Education Voters of PA recently released a report that examines discriminatory policies and practices in private and religious schools that participate in Pennsylvania’s Opportunity Scholarship Tax Credit (OSTC) school voucher program. Students receiving OSTC vouchers would be eligible for a second voucher to pay tuition to these schools through the proposed PASS/Lifeline Scholarship voucher programs that Governor Shapiro and Republican lawmakers have supported.
An analysis of school websites, handbooks, and applications of one in four OSTC voucher schools found that a full 100% of schools surveyed have policies in place that can be used to discriminate against students.
Our report demonstrates with clarity that voucher programs do not create “choice” for all students. Instead they create the illusion of “choice” because private and religious voucher schools can– and do– engage in discrimination and refuse to enroll students, even if their family has a voucher.
We chose roughly one in every four schools on the list of 789 private and religious schools that are listed as participating in the Opportunity Scholarship Tax Credit Program. Of the 159 OSTC voucher schools that had adequate information online to evaluate, we found:
- Eighty-nine percent (89%) of the schools are religious. The majority are Catholic or nondenominational Christian schools, but the list also includes 7th Day Adventist, Baptist, Episcopalian, Islamic, Jewish, Mennonite, Methodist, and Quaker schools.
- Nearly 1 in 5 schools have explicit statements discriminating against LGBTQ+ students.*
- Nearly half of the schools engage in some type of discrimination based on religion.
- Thirteen percent of schools have punitive abortion or pregnancy policies.*
- More than half of the schools have requirements that allow them to discriminate against students based on their academic ability/performance.
- More than half of the schools discriminate against students based on disability.
- More than 80% of schools have policies that allow them to refuse to admit students if they are not the “right fit” with the school.
*Our count did not assume that all Catholic schools within a Diocese follow the Diocesan policies on LGBTQ+ students or abortion/pregnancy. We only counted a school as having a discriminatory policy if it was explicitly written on their website. The number of schools with discriminatory LGBTQ+ and abortion/pregnancy policies would be significantly higher if schools within a Diocese follow the Diocesan policy.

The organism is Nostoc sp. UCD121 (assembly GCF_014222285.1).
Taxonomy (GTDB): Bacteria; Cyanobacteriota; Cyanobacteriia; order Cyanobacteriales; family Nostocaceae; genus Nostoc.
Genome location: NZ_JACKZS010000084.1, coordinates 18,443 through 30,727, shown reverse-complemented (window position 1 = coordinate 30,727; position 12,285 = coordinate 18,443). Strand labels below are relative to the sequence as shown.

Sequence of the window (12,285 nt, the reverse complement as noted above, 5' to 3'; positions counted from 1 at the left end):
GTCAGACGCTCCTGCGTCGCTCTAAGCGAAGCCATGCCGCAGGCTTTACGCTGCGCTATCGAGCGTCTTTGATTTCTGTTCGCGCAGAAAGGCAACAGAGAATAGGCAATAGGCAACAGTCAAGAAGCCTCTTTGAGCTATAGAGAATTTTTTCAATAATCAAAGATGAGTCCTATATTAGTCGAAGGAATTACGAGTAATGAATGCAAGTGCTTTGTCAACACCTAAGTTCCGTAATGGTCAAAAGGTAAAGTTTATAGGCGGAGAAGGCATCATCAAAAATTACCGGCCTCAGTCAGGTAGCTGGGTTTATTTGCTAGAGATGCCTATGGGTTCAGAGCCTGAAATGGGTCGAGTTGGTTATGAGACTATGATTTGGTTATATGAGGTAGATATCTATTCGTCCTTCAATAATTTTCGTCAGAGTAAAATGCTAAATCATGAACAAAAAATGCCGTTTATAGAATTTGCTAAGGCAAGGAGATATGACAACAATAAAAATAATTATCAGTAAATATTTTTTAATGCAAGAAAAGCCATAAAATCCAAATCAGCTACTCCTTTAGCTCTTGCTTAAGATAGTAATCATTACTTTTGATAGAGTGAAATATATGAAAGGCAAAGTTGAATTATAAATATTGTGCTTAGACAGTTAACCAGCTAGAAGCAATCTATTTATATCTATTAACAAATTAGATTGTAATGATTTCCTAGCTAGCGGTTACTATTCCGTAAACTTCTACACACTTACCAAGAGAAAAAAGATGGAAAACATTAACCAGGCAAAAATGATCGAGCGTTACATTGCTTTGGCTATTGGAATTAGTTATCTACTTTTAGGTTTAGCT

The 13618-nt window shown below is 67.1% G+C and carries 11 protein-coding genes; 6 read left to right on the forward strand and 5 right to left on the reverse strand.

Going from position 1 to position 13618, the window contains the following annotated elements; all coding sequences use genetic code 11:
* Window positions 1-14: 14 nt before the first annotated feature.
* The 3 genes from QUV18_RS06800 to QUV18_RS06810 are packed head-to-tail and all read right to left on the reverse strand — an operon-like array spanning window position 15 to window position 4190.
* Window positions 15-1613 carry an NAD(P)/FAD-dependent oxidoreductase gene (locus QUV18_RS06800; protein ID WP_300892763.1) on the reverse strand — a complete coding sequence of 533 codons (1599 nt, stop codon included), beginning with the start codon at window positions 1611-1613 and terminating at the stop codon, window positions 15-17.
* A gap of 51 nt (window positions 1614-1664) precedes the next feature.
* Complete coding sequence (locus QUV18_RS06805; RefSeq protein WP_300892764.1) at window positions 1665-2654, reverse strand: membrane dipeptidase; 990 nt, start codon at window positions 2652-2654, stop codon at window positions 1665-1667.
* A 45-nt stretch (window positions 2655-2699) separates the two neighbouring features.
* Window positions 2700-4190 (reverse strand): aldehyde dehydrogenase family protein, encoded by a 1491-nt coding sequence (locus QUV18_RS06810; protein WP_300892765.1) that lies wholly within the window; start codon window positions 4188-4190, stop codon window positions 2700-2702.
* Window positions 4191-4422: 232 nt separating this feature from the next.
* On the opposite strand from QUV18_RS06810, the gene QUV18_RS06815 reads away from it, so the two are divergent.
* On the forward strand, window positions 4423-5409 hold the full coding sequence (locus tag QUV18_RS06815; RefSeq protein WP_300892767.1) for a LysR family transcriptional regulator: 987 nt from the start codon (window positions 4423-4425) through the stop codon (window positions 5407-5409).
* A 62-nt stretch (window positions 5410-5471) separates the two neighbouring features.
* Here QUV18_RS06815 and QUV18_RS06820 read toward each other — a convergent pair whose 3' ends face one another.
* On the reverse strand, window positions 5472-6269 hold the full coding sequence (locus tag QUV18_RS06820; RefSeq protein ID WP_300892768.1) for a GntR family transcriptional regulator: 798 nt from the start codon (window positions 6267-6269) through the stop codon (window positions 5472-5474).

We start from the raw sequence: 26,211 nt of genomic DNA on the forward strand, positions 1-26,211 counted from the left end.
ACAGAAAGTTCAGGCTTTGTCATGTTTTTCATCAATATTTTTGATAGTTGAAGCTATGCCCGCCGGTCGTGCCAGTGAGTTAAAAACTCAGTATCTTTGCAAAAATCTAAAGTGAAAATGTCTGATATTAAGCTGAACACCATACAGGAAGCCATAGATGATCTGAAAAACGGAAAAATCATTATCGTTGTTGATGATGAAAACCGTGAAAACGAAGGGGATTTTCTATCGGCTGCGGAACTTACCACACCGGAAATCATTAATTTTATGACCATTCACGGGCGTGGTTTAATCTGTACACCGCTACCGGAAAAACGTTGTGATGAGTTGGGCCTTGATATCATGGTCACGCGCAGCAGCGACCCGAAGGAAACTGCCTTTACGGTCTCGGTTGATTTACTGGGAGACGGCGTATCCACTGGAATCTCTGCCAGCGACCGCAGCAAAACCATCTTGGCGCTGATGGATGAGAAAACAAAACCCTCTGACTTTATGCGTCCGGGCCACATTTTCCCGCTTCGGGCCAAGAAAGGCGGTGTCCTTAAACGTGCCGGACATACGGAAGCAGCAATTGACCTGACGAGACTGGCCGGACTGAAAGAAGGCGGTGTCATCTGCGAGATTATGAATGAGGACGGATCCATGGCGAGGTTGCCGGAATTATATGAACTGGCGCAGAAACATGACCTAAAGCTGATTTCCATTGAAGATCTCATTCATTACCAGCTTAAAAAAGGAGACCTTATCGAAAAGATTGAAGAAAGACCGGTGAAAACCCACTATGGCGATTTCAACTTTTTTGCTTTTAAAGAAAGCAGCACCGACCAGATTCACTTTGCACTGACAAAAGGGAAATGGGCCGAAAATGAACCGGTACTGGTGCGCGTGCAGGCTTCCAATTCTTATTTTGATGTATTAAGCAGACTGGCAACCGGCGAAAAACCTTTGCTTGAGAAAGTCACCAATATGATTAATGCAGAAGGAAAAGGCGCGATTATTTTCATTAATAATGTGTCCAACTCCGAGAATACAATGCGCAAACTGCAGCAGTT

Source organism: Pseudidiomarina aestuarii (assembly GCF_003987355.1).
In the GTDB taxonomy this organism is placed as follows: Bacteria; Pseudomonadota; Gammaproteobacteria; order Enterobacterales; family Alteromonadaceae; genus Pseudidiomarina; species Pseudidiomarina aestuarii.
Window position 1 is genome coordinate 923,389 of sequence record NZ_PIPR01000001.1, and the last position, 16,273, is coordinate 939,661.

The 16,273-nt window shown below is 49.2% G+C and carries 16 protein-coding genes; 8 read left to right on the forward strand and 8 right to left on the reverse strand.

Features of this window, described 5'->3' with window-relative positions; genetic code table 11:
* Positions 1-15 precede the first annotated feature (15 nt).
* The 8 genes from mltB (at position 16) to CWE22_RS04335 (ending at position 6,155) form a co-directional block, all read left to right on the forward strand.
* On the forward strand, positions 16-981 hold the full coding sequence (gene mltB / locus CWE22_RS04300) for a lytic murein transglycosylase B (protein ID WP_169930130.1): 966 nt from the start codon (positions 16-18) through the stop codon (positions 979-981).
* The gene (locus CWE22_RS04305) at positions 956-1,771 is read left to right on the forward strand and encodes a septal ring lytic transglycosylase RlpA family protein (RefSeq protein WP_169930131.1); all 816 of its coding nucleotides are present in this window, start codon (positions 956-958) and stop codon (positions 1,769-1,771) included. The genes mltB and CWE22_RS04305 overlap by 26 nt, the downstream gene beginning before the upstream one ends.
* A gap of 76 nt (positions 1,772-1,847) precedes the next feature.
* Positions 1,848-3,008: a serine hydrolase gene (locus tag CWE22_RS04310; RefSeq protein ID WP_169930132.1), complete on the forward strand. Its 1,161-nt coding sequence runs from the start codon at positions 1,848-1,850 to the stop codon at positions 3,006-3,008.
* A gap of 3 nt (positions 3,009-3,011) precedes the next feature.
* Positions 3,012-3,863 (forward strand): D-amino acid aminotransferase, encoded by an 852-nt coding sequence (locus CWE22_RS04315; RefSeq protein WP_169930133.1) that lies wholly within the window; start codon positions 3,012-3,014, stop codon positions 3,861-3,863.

The legislature and governor have been tasked with ensuring that Pennsylvania’s school funding system will comply with the constitutional mandate to “provide for every student to receive a meaningful opportunity to succeed academically, socially, and civically, which requires that all students have access to a comprehensive, effective, and contemporary system of public education.”
Allocating state tax dollars to fund private and religious voucher schools does not help the state to meet its constitutional requirements.
Instead, directing public dollars into voucher schools that are free to discriminate against children makes compliance with the court ruling harder to achieve. Every public dollar that funds tuition at a private school leaves fewer dollars available to be spent in the state budget, undermining the Commonwealth’s ability to fully fund public schools in every community.
We are in a pivotal moment for advocacy opposing school vouchers. The Shapiro Administration is putting together its 2024-2025 state budget right now and state lawmakers are deciding on their budget priorities for the new year. Let’s send a strong message to them that Pennsylvanians want them to fund PUBLIC schools that educate all students, not vouchers for discriminatory private and religious schools.
PS: Click HERE to register for a webinar about this report on Tuesday, December 12 at 7:00 pm and bring a friend!